Then the Days of Awe—Rosh Hashanah and Yom Kippur—passed, and there remained only four brief busy days to prepare for the Sukkot festival. Usually (or rather, every year until now), there had always been some yeshivah students or local townspeople who were only too glad to help the pious rabbi construct his sukkah. But this time, not a single soul arrived. No one liked him, so no one even thought to help him.

Rav Pinchas could not get a single Jew in the neighborhood to lend him tools . . .

Not being handy in these matters, the rabbi didn’t know what to do. Finally, having no choice, he was forced to hire a non-Jew to build his sukkah for him. But the gentile did not possess the tools that were needed, and Rav Pinchas could not get a single Jew in the neighborhood to lend him tools because they disliked him so much. In the end, his wife had to go to borrow them, and even that was difficult to accomplish due to the prevailing attitude towards her husband. With just a few hours remaining till the onset of the festival, they finally managed to complete a flimsy minimal structure.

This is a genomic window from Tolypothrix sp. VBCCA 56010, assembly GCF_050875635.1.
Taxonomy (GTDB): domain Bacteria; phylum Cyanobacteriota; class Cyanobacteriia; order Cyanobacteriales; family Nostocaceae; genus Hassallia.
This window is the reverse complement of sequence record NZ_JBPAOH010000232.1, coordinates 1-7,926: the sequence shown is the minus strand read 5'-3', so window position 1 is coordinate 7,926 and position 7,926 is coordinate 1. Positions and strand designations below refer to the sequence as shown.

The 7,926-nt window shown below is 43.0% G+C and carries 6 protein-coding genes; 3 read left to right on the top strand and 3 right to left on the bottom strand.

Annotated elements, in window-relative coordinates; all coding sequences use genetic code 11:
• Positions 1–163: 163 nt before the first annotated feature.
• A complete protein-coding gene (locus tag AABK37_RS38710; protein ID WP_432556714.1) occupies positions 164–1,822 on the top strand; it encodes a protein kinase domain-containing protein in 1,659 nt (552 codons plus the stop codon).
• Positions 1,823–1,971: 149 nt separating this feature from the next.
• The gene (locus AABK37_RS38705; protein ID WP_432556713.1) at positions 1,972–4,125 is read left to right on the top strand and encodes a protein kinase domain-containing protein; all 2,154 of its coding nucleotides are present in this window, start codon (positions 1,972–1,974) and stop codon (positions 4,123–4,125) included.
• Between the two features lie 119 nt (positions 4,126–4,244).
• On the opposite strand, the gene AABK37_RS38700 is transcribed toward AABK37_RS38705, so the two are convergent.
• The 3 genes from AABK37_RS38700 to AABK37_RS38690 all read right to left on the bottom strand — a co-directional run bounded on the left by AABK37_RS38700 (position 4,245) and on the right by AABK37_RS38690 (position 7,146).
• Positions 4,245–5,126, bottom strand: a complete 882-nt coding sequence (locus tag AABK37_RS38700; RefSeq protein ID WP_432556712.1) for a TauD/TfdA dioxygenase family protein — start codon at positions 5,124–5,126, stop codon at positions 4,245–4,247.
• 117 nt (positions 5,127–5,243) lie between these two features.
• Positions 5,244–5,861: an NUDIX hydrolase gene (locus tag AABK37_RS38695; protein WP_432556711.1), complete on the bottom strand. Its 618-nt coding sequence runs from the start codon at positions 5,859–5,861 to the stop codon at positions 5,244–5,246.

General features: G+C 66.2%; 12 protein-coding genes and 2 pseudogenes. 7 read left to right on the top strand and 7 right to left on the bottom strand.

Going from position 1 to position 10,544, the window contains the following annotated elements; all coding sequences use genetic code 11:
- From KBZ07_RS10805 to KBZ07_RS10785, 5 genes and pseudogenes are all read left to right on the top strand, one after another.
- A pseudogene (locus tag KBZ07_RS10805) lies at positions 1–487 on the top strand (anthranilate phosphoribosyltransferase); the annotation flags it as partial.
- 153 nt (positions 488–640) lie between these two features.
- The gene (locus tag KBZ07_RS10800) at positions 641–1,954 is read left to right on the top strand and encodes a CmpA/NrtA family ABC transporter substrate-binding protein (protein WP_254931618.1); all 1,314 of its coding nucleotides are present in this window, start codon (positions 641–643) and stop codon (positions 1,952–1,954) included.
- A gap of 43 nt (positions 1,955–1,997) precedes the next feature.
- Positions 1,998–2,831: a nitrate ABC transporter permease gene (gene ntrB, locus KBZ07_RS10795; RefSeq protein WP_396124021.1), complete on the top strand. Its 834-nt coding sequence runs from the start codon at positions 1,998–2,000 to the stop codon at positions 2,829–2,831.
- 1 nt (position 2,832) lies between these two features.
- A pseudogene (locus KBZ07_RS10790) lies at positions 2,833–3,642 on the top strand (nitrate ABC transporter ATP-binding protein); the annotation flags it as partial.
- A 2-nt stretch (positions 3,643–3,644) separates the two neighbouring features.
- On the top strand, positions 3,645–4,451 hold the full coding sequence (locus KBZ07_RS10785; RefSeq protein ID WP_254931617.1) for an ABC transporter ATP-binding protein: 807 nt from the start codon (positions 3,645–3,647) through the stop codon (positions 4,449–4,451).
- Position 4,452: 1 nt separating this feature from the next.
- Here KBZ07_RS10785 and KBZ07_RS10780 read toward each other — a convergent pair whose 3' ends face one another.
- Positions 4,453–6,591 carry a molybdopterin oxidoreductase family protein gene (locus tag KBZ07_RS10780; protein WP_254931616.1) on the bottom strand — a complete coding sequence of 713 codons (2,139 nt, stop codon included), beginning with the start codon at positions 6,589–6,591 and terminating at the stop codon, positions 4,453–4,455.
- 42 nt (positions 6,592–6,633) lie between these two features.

As the sun slid between the forest branches and the rebbetzin lit the festive candles, Rav Pinchas hurried off to shul. He always made a point to attend the congregational prayers on the holidays; besides, he didn’t want to miss the opportunity to acquire a guest for the festival meal, something so integral to the essence of the holiday.

In those days in Europe, people desiring an invitation to a meal would stand in the back of the shul upon the completion of the prayers. The householders would then invite them upon their way out, happy to so easily accomplish the mitzvah of hospitality. Rav Pinchas, unfortunately, did not find it so simple. Even those without a place to eat turned him down without a second thought. Eventually, everyone who needed a place and everyone who wanted a guest were satisfied, except for the tzaddik, Rav Pinchas.

He trudged home alone, saddened and a bit shaken up . . .